Hindus : Hindu Dharmashastra considers it obligatory for every person to marry as vivaha is held to be a sharira samskara. But several rules and restrictions regarding endogamy and exogamy have to be observed. Once upon a time more than one wife was permitted but the Hindu Marriage Act of 1955 has completely reformed the law relating to Hindu marriages all over India making monogamy compulsory among all classes of Hindus. Marriage of a widow was once strictly prohibited among Brahmans. Even now, though it is permissible legally, not many widows marry among high caste Hindus. Similarly divorce was not in vogue among the high castes but law permits it now under certain conditions.

Eight forms of marriages were allowed by Hindu Dharmashastra, but lately only two were in vogue, viz., brahma and asura. According to the former, prevalent among high castes, hunda (dowry, i.e., property which a woman brings to her husband) is paid by the bride's parents to the bridegroom. Among lower castes, the bride's parents take dowry called dej. Both are now prohibited by law but the custom dies hard, having assumed different suitable forms. It had religious sanction as vara-dakshina which the person making kanyadana, gift of a bride, was required to pay in order to give finality to the dana, gift.

Social usage in relation to Hindu marriage has been considerably affected by various legal enactments passed perhaps right from 1833 when the regulation prohibiting Sati was declared. A common form of civil marriage for all communities in India was provided by the Special Marriage Act III of 1872 which made it possible for an Indian of whatever caste or creed to enter into a valid marriage with a person belonging to any caste or creed provided the parties registered the contract of marriage, declaring inter alia that they did not belong to any religion. This Act was amended by Act XXX of 1923, making it possible for Hindus, Buddhists, Sikhs and Jains (but not Christians, Jews, Mohamedans and Parsees) to declare their religion and yet get their marriage registered. The Child Marriage Restraint Act (XIX of 1929), as amended by Act 19 of 1946, prohibited marriages of boys under 18 years of age and girls under 14 years of age. The Hindu Marriage Disabilities Act (XXVIII of 1946) validated marriages between parties (a) belonging to the same gotra, or (b) belonging to different sub-divisions of the same caste. The Hindu Marriage Act of 1955 abrogates and modifies all the past laws. It has made Hindu marriage now strictly adult and monogamous. It has done away with the gotra and caste restrictions which limited the field of choice in marriage and has set definite conditions under which a degree of nullity under further of dissolution of marriage could be obtained.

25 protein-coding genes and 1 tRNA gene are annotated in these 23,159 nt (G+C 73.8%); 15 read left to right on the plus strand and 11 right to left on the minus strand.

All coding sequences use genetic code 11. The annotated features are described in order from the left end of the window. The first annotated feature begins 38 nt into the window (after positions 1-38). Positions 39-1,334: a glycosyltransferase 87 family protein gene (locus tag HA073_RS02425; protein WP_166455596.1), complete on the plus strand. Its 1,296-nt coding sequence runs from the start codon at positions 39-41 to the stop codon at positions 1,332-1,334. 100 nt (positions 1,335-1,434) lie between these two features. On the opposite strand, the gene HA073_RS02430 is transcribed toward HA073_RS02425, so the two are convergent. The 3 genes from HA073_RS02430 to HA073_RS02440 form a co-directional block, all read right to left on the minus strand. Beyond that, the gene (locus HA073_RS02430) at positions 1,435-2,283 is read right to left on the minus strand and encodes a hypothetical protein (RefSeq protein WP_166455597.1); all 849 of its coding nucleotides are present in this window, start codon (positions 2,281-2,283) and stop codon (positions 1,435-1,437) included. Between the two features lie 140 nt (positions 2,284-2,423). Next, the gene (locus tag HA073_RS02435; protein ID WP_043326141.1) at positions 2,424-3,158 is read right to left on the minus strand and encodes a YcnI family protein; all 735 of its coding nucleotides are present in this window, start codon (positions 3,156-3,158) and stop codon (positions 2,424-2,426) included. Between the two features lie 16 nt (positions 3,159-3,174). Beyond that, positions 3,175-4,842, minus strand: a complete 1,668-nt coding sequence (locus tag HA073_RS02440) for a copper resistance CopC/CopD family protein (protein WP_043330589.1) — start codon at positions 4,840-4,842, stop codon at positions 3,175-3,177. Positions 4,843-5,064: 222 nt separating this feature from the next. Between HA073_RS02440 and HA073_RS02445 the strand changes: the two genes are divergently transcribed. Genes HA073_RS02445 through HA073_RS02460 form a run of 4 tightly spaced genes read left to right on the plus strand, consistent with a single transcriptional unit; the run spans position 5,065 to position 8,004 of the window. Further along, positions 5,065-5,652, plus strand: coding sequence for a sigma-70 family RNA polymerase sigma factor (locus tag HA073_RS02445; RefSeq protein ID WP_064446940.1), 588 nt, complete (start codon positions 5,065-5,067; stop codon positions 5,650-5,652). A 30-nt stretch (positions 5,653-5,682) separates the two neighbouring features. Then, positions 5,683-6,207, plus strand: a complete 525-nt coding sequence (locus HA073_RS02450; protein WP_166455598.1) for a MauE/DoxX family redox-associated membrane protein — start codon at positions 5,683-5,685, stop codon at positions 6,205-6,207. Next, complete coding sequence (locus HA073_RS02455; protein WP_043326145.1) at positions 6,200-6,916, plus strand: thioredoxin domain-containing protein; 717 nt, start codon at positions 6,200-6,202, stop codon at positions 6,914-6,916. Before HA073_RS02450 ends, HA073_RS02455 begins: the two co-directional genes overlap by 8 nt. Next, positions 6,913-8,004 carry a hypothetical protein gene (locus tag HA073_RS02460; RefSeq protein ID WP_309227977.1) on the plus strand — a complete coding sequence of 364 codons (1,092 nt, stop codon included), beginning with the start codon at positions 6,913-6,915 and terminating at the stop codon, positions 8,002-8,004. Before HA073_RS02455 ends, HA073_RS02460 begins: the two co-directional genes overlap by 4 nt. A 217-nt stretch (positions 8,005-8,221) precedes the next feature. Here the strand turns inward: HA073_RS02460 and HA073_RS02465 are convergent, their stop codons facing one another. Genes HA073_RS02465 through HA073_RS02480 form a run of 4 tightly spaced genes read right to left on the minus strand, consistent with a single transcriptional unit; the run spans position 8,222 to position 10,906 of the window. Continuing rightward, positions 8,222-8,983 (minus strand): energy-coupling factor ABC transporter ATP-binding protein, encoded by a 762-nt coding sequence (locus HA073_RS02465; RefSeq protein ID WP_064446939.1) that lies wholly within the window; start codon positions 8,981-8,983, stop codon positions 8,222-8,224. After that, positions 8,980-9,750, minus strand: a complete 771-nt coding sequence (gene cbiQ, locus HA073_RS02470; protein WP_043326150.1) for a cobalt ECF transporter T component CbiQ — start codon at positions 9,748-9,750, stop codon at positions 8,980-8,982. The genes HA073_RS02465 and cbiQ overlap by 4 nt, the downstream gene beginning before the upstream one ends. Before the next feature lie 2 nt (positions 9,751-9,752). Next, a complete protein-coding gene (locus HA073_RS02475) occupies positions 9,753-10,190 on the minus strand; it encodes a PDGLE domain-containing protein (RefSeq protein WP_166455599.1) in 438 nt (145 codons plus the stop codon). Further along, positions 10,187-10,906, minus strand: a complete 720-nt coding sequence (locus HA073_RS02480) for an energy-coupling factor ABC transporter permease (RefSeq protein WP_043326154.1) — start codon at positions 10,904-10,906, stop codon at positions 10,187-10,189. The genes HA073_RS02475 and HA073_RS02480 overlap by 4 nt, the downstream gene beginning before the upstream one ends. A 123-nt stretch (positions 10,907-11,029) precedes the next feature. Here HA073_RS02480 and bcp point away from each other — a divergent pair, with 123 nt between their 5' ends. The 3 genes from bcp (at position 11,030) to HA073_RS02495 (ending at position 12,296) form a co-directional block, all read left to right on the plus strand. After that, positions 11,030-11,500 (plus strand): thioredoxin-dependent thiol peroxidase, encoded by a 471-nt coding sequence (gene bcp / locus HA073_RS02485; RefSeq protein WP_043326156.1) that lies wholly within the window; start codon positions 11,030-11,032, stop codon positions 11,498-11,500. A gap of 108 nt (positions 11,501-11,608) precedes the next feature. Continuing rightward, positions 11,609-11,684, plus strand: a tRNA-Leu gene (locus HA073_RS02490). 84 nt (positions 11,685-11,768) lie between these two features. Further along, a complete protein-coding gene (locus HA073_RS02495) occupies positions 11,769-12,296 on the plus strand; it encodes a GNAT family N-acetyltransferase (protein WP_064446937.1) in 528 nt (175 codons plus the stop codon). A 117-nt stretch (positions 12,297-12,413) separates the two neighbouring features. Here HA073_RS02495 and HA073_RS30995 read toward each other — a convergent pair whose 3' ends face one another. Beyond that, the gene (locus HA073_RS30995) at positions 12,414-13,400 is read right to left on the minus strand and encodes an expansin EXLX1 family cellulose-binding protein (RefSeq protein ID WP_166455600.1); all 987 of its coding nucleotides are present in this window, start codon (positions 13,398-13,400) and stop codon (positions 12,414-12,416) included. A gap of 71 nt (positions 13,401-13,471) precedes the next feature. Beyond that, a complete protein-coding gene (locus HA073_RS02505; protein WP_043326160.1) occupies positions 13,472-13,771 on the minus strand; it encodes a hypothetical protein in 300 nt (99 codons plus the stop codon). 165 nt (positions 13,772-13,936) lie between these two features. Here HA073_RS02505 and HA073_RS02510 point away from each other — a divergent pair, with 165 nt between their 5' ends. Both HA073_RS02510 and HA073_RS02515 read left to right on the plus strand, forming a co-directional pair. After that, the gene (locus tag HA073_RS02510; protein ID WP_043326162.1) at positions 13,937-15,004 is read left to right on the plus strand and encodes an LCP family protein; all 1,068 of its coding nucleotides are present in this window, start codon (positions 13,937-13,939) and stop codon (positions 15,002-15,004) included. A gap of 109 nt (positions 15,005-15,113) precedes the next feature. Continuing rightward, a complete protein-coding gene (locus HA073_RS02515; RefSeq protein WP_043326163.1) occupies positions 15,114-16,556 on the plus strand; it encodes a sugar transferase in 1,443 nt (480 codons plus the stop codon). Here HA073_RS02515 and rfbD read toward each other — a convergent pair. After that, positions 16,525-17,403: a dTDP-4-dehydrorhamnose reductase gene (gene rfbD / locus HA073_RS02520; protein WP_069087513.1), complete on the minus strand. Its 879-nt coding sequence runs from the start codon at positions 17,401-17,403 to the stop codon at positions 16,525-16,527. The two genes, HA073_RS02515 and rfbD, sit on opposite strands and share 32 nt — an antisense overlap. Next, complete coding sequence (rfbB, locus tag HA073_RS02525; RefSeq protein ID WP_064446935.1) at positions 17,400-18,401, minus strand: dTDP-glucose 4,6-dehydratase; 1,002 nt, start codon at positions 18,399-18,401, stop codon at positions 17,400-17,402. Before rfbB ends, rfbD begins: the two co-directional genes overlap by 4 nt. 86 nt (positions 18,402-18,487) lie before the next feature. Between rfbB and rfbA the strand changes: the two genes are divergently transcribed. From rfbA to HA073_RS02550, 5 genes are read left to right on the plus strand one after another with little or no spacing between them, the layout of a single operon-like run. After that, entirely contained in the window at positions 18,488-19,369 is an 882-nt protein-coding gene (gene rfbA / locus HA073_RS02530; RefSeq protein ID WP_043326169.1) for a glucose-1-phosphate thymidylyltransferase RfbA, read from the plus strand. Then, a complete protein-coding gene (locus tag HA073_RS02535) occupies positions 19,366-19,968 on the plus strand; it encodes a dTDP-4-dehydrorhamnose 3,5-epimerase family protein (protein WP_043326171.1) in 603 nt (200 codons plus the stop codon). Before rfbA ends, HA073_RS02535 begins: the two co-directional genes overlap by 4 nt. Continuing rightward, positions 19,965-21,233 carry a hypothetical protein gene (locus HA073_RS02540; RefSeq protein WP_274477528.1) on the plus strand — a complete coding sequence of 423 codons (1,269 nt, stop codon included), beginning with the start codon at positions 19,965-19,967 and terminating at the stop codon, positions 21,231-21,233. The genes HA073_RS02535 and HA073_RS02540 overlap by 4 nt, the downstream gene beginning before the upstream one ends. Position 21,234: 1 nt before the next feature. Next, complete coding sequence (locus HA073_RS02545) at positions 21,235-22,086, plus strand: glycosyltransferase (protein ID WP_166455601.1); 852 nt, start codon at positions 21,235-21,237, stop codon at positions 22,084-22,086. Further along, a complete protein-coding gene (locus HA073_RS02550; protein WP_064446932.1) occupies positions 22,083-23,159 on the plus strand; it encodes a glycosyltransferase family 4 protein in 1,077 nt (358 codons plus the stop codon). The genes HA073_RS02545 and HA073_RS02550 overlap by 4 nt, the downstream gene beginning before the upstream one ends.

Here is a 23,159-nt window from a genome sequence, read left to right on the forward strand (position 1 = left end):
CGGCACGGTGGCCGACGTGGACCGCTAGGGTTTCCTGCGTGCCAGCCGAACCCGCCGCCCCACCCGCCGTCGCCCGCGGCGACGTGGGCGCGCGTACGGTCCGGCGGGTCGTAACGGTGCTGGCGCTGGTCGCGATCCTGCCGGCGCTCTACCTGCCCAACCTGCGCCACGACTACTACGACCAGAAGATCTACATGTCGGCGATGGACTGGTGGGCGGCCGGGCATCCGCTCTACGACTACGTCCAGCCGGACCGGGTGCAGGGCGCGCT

As marriage from the Hindu point of view created an indissoluble tie between the husband and wife, divorce was not recognised by the general Hindu Law. Neither party to a marriage could, therefore, divorce the other unless divorce was allowed by custom as among so many low class communities. The Indian Divorce Act, 1869, provided inter alia for dissolution of marriage, but it applied only to cases where the petitioner or respondent professed the Christian religion (section 2 of the Act). However, according to the Hindu Marriage Act, 1955, reliefs by way of judicial separation, declaration of nullity of marriage and divorce are recognised (sections 10 to 13).

Marriage ceremonies : Usually among the high castes, priests from both sides, in common consultation fix the day and hour for the auspicious event and it is the priest belonging to the bride's family who generally officiates with his assistants.

The essential marriage rituals which obtain among high class Hindus are Vagnischaya, Simantapujana, Madhuparka, Antarpata, Sutra-veshtana, Panigrahana, Lajahoma and Saptapadi etc., and occasionally Airanipradana. In interpretation of these Shastric injunctions from the Grihyasutras, the following ceremonies are gone through in a popular way: Akshad or invitations to village deities and relatives and friends in a ceremonious way, reception of the bridegroom's party, formal settlement of the marriage, application of halad or turmeric, Devakapratishtha, Gauripujan, Rukhwat, Mangalashtakas, Kanyadan, Kankanabandhana, sadi presentation to the bride, welcome to the new daughter-in-law called Sunmukh, Zal, Varat, Lakshmipujana and the naming ceremony of the bride in her new home. These are the various stages in the formal marriage ceremony.